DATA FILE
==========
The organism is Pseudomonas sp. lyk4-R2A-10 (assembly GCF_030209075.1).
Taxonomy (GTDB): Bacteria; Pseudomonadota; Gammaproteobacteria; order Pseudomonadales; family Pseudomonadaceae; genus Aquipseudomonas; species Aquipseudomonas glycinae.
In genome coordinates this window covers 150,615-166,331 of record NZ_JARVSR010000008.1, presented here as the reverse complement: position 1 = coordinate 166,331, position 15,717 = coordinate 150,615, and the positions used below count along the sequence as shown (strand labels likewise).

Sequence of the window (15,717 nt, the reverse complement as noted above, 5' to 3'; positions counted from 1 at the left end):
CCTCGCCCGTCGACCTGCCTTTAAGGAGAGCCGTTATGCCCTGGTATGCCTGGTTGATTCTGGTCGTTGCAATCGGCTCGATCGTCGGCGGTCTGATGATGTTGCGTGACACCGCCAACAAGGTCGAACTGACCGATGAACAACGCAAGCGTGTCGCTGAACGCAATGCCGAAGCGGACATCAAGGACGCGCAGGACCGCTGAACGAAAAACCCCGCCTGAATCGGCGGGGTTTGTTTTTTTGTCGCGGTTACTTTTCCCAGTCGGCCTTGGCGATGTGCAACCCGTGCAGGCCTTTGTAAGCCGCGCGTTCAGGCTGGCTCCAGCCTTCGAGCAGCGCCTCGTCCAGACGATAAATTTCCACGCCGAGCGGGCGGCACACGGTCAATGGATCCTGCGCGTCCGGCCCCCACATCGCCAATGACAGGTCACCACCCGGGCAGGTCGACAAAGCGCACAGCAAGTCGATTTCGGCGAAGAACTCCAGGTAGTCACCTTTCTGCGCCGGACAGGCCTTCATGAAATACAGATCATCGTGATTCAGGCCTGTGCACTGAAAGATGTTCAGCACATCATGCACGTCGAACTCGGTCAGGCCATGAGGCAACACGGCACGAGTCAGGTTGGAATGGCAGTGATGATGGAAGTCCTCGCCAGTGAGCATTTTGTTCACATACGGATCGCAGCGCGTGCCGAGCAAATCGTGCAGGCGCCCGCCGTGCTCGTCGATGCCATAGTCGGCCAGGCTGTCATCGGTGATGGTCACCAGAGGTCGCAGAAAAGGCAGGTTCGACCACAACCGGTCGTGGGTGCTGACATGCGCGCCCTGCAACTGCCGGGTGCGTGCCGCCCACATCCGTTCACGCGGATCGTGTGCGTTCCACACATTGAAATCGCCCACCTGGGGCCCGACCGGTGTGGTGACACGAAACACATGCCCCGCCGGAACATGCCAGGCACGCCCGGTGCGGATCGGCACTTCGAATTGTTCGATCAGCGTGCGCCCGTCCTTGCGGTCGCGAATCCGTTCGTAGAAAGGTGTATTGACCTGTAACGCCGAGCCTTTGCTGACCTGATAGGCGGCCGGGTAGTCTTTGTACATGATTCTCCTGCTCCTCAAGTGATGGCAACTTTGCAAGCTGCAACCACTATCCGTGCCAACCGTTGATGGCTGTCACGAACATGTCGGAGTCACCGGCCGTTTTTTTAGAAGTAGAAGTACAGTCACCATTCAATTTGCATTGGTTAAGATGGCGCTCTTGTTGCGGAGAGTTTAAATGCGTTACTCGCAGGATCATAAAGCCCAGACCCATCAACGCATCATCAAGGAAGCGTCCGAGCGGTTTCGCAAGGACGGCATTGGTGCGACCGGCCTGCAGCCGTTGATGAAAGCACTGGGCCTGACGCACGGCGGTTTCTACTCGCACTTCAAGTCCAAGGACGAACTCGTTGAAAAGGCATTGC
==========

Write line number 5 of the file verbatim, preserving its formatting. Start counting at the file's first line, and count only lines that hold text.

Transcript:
CCTCGCCCGTCGACCTGCCTTTAAGGAGAGCCGTTATGCCCTGGTATGCCTGGTTGATTCTGGTCGTTGCAATCGGCTCGATCGTCGGCGGTCTGATGATGTTGCGTGACACCGCCAACAAGGTCGAACTGACCGATGAACAACGCAAGCGTGTCGCTGAACGCAATGCCGAAGCGGACATCAAGGACGCGCAGGACCGCTGAACGAAAAACCCCGCCTGAATCGGCGGGGTTTGTTTTTTTGTCGCGGTTACTTTTCCCAGTCGGCCTTGGCGATGTGCAACCCGTGCAGGCCTTTGTAAGCCGCGCGTTCAGGCTGGCTCCAGCCTTCGAGCAGCGCCTCGTCCAGACGATAAATTTCCACGCCGAGCGGGCGGCACACGGTCAATGGATCCTGCGCGTCCGGCCCCCACATCGCCAATGACAGGTCACCACCCGGGCAGGTCGACAAAGCGCACAGCAAGTCGATTTCGGCGAAGAACTCCAGGTAGTCACCTTTCTGCGCCGGACAGGCCTTCATGAAATACAGATCATCGTGATTCAGGCCTGTGCACTGAAAGATGTTCAGCACATCATGCACGTCGAACTCGGTCAGGCCATGAGGCAACACGGCACGAGTCAGGTTGGAATGGCAGTGATGATGGAAGTCCTCGCCAGTGAGCATTTTGTTCACATACGGATCGCAGCGCGTGCCGAGCAAATCGTGCAGGCGCCCGCCGTGCTCGTCGATGCCATAGTCGGCCAGGCTGTCATCGGTGATGGTCACCAGAGGTCGCAGAAAAGGCAGGTTCGACCACAACCGGTCGTGGGTGCTGACATGCGCGCCCTGCAACTGCCGGGTGCGTGCCGCCCACATCCGTTCACGCGGATCGTGTGCGTTCCACACATTGAAATCGCCCACCTGGGGCCCGACCGGTGTGGTGACACGAAACACATGCCCCGCCGGAACATGCCAGGCACGCCCGGTGCGGATCGGCACTTCGAATTGTTCGATCAGCGTGCGCCCGTCCTTGCGGTCGCGAATCCGTTCGTAGAAAGGTGTATTGACCTGTAACGCCGAGCCTTTGCTGACCTGATAGGCGGCCGGGTAGTCTTTGTACATGATTCTCCTGCTCCTCAAGTGATGGCAACTTTGCAAGCTGCAACCACTATCCGTGCCAACCGTTGATGGCTGTCACGAACATGTCGGAGTCACCGGCCGTTTTTTTAGAAGTAGAAGTACAGTCACCATTCAATTTGCATTGGTTAAGATGGCGCTCTTGTTGCGGAGAGTTTAAATGCGTTACTCGCAGGATCATAAAGCCCAGACCCATCAACGCATCATCAAGGAAGCGTCCGAGCGGTTTCGCAAGGACGGCATTGGTGCGACCGGCCTGCAGCCGTTGATGAAAGCACTGGGCCTGACGCACGGCGGTTTCTACTCGCACTTCAAGTCCAAGGACGAACTCGTTGAAAAGGCATTGC